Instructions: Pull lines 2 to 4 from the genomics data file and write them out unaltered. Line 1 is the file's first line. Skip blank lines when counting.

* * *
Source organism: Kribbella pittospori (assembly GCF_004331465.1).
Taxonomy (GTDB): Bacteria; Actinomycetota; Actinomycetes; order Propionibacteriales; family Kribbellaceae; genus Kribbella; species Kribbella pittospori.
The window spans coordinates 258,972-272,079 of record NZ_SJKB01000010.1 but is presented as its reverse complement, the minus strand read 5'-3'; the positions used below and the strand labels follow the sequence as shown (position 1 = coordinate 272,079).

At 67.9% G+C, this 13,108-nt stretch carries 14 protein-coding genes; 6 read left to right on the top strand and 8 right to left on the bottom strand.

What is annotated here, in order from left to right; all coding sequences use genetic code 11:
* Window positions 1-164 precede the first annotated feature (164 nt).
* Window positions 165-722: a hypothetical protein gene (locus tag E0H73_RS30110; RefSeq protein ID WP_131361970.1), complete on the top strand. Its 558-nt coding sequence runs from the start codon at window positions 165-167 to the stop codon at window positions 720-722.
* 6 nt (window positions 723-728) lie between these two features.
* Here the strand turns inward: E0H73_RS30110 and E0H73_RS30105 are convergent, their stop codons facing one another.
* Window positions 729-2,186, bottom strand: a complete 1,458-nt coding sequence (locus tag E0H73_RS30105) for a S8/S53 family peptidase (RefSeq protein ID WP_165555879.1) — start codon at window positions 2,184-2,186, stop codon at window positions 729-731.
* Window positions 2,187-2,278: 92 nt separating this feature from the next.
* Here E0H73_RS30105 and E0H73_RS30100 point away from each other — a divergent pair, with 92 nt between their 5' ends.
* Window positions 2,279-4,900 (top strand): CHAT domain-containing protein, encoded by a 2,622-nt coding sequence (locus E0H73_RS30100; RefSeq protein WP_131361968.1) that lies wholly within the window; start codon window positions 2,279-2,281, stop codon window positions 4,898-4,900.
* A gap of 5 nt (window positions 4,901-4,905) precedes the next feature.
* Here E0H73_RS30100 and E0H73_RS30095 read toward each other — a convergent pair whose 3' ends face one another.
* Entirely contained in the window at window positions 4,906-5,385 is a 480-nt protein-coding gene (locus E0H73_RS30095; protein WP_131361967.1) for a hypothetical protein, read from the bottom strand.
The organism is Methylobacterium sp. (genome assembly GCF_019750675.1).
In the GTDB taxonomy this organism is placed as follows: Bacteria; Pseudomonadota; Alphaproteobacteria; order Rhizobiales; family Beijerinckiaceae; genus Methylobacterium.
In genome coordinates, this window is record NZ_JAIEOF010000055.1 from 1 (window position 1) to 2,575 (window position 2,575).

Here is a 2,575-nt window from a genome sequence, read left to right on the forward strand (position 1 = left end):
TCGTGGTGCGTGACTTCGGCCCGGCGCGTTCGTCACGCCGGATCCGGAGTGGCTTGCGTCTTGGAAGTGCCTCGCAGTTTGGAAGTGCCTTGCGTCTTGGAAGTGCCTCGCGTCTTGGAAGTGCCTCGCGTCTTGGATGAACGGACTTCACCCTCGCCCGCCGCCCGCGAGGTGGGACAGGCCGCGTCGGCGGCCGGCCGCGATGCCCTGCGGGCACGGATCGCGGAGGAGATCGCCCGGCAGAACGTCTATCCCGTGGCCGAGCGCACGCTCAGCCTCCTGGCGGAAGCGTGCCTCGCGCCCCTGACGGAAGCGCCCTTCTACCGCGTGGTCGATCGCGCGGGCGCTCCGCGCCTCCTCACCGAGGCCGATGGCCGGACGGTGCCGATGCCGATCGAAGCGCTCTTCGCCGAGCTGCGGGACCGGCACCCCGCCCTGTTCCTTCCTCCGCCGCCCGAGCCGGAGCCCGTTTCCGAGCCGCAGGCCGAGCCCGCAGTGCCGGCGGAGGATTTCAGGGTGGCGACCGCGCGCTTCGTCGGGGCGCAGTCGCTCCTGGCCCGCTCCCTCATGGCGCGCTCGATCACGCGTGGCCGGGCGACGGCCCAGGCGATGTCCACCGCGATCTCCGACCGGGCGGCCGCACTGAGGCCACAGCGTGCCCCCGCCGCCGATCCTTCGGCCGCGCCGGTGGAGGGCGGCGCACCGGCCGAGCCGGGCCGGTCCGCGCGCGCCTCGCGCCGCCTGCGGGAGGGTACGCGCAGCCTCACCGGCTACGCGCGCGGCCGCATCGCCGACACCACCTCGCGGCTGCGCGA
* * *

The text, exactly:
Taxonomy (GTDB): Bacteria; Actinomycetota; Actinomycetes; order Propionibacteriales; family Kribbellaceae; genus Kribbella; species Kribbella pittospori.
The window spans coordinates 258,972-272,079 of record NZ_SJKB01000010.1 but is presented as its reverse complement, the minus strand read 5'-3'; the positions used below and the strand labels follow the sequence as shown (position 1 = coordinate 272,079).

At 67.9% G+C, this 13,108-nt stretch carries 14 protein-coding genes; 6 read left to right on the top strand and 8 right to left on the bottom strand.